Two Baldwins, One Poem

I woke in the dark, but there was such a cat-cophany early on what went on the page was a litany of cat complaints. It is never a good idea to try me first thing in the morning. It is never a good idea to try and make noise before I am two cups of caffeine into the day. House rules, guys! There was also the matter that I had a morning workshop at the open prison, based around Joseph Campbell’s Hero’s Journey. It’s always kind of rock and roll, you never know who will show up, or how many, or what sort of writing experience they will have, if any. I generally have about three different plans in my head.

When I got home I took the Old Dog for a little dander down the lane, which meant it was more like taking a toddler for a walk. We had to stop a lot for Ellie to sniff and limp along and have a little rest. Christina Baldwin’s quote “Move at the pace of guidance” popped into my head. Once inside, that collided with one from James Baldwin: “Nothing is stable under heaven.”

And so, the poem for today.

Quest

Who am I?
Where am I?
and
What am I doing here?

I have been known to
ask these questions
while standing inert
in my kitchen
before the open door
of my fridge.

What is lost?
Where was it found?
Who is it standing
here on this ground?

"Nothing is stable..."
(especially this thing called 'I')
"under heaven" being where
if not the ultimate why.
Where is the here  I
lost track of myself?

So go tell it on the page.
Give it some answers.
Give it your rage.
Ask some more questions.

Trace a path, line upon line.
Let them roam open
in every direction.
Try east, west, north, south
by process of elimination.

At some stage "under heaven"
You'll find your internal compass.
Your heart knows its true north.
It bypasses every delusion.

"Move at the pace of guidance"
heart and hand moving as one
across the page, teaching a great patience.
The page will become your piece of heaven,
with  signposts,  a place of grace and balance.

Copyright © 2019 Bee Smith. All rights reserved.

Featured Photo by Andrew Neel on Unsplash

Advertisements

How to Hold Quicksilver

It’s dawn. The dwarf narcissi and iris are out. The white crocus I planted last September is flowering. But I have such a sore throat this morning you would have thought I had been quaffing vitriol in my dreamtime. Meanwhile, the weather is blustery. There was rain overnight. I probably need to have a traditionally restful Sabbath. But, as my dear husband told a friend he bumped into in the supermarket yesterday morning, “Since she started writing a poem a day, nothing happens in our house until it gets written!”

May today prove restful for you, too! May we all be well! And may there be a bit of poetry.

In the meantime, poetry practice…

How to Hold Quicksilver

The thermometer glass
shattered
and its elemental being
scattered
like ball bearings
just not all one way.

They got away
everywhere all at once
a sunburst.

Hermes is truly god-like
in every sense
of the catechism's
definition
of God.


A solid enough
elemental presence,
but fleet as wings,
or hope, yet not
evanescent.
It's moodily
inscrutible,
a being completely
bewildering.

How can you hold
quicksilver?
How can you hold
that man-god
who made you
fall in love?


Copyright © 2019 Bee Smith. All rights reserved.

Featured Photo by DAVIDCOHEN on Unsplash

An Etude…one more time!

It was like pulling teeth to get down to poetry this morning. Partly it was distraction. We are introducing a new cat into what must now be a pride of little lions…a fourth cat in the household, in addition to one large, old dog who behaves like a cat. But then Ellie was born under the sign of Leo…

I thought if I fed myself a grand cooked Sunday breakfast inspiration would arrive with digestion. But no. I looked at the usual blogs (Brain Pickings is a favourite), but the poem on that post just made me feel haggard and not up to the stuff. (Auden will do that to you.) Nothing much was triggering much of anything…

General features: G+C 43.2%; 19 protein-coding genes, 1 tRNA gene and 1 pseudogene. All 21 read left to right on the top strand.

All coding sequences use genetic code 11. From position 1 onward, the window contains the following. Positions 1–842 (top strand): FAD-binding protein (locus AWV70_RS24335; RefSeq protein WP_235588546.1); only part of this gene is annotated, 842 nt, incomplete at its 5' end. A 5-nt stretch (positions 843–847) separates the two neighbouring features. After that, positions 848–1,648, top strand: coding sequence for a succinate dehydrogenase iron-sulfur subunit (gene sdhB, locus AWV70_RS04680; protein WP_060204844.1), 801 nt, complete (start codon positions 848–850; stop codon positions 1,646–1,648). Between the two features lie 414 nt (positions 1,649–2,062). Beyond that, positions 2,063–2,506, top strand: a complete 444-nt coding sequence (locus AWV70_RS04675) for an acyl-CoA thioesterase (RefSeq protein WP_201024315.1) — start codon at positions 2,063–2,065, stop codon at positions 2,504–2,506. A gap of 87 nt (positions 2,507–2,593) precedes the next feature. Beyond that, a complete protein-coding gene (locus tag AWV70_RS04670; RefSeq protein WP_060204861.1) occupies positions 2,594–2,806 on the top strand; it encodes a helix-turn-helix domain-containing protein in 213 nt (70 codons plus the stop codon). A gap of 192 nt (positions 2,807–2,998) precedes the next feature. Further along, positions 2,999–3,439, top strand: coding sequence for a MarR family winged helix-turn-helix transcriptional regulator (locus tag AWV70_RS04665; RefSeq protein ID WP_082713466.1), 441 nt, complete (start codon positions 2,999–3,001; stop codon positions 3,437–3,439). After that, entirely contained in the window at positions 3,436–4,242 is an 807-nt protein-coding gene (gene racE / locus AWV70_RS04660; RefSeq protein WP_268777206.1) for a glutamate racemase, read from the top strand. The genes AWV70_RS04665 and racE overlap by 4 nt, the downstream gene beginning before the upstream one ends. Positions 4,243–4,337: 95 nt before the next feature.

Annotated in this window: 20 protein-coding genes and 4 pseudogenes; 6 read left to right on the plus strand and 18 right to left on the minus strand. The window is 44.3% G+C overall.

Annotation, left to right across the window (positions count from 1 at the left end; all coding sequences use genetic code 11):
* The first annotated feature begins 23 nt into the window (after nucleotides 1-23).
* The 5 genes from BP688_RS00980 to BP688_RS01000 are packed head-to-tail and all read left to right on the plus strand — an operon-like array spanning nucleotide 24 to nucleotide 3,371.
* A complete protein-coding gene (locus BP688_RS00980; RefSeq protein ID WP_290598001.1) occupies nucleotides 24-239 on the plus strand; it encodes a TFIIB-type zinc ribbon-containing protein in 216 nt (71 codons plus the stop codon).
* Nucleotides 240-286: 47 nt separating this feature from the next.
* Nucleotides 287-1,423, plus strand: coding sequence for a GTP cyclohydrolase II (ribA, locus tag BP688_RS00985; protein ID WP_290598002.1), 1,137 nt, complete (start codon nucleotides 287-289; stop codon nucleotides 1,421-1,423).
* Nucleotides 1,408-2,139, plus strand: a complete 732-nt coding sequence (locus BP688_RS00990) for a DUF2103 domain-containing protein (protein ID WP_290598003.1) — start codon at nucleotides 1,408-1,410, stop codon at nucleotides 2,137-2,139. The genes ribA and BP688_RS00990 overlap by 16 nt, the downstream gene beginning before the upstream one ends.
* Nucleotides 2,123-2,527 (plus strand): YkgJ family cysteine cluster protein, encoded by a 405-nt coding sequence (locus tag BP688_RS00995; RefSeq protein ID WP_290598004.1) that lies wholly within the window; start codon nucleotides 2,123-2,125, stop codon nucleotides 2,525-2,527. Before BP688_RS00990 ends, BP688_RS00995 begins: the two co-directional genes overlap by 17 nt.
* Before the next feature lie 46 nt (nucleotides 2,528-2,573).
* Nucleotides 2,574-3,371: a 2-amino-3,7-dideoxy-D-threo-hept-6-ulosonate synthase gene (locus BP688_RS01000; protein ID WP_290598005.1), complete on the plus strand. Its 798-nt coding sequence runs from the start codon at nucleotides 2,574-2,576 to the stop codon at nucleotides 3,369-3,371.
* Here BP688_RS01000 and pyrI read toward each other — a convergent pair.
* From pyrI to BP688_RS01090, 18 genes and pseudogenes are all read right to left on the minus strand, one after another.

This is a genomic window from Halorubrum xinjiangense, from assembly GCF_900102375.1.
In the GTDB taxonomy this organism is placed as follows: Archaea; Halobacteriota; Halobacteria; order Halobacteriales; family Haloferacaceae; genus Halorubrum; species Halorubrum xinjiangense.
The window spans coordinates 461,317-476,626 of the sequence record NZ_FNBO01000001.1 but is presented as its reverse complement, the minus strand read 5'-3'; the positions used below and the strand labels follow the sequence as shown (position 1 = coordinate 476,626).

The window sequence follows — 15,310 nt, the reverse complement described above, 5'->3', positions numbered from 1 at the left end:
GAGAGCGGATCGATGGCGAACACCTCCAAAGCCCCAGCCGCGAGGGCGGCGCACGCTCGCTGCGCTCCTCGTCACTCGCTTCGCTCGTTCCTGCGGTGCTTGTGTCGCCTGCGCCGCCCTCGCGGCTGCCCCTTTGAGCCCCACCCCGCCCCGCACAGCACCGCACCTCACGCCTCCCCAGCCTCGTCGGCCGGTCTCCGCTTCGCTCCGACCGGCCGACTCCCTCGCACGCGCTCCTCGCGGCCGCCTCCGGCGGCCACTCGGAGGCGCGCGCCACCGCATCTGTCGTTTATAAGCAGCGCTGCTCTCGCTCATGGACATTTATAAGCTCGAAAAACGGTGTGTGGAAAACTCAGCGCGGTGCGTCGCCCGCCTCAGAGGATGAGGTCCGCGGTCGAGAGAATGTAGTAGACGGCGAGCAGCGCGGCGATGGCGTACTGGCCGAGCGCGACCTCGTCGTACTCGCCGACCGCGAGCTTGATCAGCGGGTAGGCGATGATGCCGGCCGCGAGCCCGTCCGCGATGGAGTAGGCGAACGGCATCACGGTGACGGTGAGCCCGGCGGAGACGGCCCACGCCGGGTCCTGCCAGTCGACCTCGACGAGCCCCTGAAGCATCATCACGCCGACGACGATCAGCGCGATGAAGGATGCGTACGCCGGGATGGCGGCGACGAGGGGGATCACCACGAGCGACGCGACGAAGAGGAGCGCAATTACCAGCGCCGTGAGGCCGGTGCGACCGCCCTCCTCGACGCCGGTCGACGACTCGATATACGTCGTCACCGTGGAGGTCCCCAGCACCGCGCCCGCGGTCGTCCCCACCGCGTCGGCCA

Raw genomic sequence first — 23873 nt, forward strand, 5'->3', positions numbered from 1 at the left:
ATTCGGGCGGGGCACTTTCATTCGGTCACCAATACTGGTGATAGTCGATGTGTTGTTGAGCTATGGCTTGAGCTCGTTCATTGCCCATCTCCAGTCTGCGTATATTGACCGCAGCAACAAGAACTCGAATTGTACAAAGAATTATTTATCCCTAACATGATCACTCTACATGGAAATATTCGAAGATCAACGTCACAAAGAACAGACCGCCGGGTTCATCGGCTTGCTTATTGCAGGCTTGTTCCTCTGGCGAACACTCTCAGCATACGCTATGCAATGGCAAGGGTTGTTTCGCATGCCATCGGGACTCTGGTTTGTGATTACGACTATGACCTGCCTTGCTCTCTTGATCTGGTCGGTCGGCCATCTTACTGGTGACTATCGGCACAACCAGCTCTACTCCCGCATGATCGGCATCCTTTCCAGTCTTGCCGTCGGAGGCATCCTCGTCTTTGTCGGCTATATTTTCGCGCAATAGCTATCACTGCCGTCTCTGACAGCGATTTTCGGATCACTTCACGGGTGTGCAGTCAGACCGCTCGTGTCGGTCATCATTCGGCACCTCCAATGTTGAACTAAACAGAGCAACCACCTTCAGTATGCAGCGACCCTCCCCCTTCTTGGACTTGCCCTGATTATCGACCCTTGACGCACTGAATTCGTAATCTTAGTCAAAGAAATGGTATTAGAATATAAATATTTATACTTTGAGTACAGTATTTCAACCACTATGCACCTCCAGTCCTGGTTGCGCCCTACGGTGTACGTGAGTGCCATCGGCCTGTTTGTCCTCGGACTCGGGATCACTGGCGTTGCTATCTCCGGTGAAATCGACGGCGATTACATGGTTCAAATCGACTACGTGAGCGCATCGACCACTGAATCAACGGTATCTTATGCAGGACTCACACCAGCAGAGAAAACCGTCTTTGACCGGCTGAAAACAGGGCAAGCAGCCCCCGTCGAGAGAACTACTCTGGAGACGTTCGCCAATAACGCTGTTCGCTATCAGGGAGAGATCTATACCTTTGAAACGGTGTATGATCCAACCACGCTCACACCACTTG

Finally, finally, finally…a word posted in a comment by Patsy a couple days back. A lovely word. But one I had to go look up! (Well played, Patsy!) This is more a five finger exercise, the etude stuff my piano teacher would have me at to warm up. That’s what started at the beginning of this writing a poem a day lark back in September 2018. Apologies to Daphne du Maurier fans. But I simply couldn’t help my self!

Eidelon

Last night I dreamt of Eidelon
its misty drive,
shady demesne,

dreaming that it was whole again,
not burnt out shell,
bricks loose, gap toothed.

I dreamt I was its chatelain,
or some fresher
version,

loose tressed, a little bit wanton-
not Guinevere
or Isolda -

more Beltane belle in Avalon-
without dire
consequences.

Last night I dreamt of Eidelon
rising above
oh so perfect.

Not wraith or spectre - an engine-
memory of
idolatry,

a mechanism long past sprung
with its pity,
and terror, too.

I once thought its acres heaven,
but its sad form
has gone rotten.

Though not in dreams of Eidelon.


Copyright © 2019 Bee Smith. All rights reserved.

Swan’s Down

I am still drafting the poem of the day in the darkness. By the time I pull out my laptop (because I always first draft poems in longhand), there is a rumour of brightness. I can see a patch of blue sky below a grey cloud that seems to be drifting north. Looking out into the garden, the bird neighbours are working their way through the suet balls. And waiting on a fence post is my favourite – a blackbird – its beak a real beacon, shining in the day as it slowly brightens.

I am so blessed to live in the most beautiful corner of the world, down the most beautiful lane in Europe (according to my friend Pen), close to two small magical loughs, and near the source of a mighty river, in a chunk of landscape that shows of its million year and more roots. It doesn’t boast. But it knows what it is, and that is a miracle in itself.

But…I digress from poetry practice. Somedays it can be a bit more difficult than others to light upon a subject. Today was such a day. And then I realised that there is that fund of random, weird images from dreams, ones that you can pull out of the furthermost file drawer of memory, but so potent they are never truly forgotten.

Swan's Down

Once
I dreamed of a swan's down hut,
a little haystack mound
of feathers
that I knew was our home.

Perhaps
it's where the soul goes to live
in that downy house on
the hillock
that I knew was our home.

Yet
we had to turn away, though
I wanted to linger.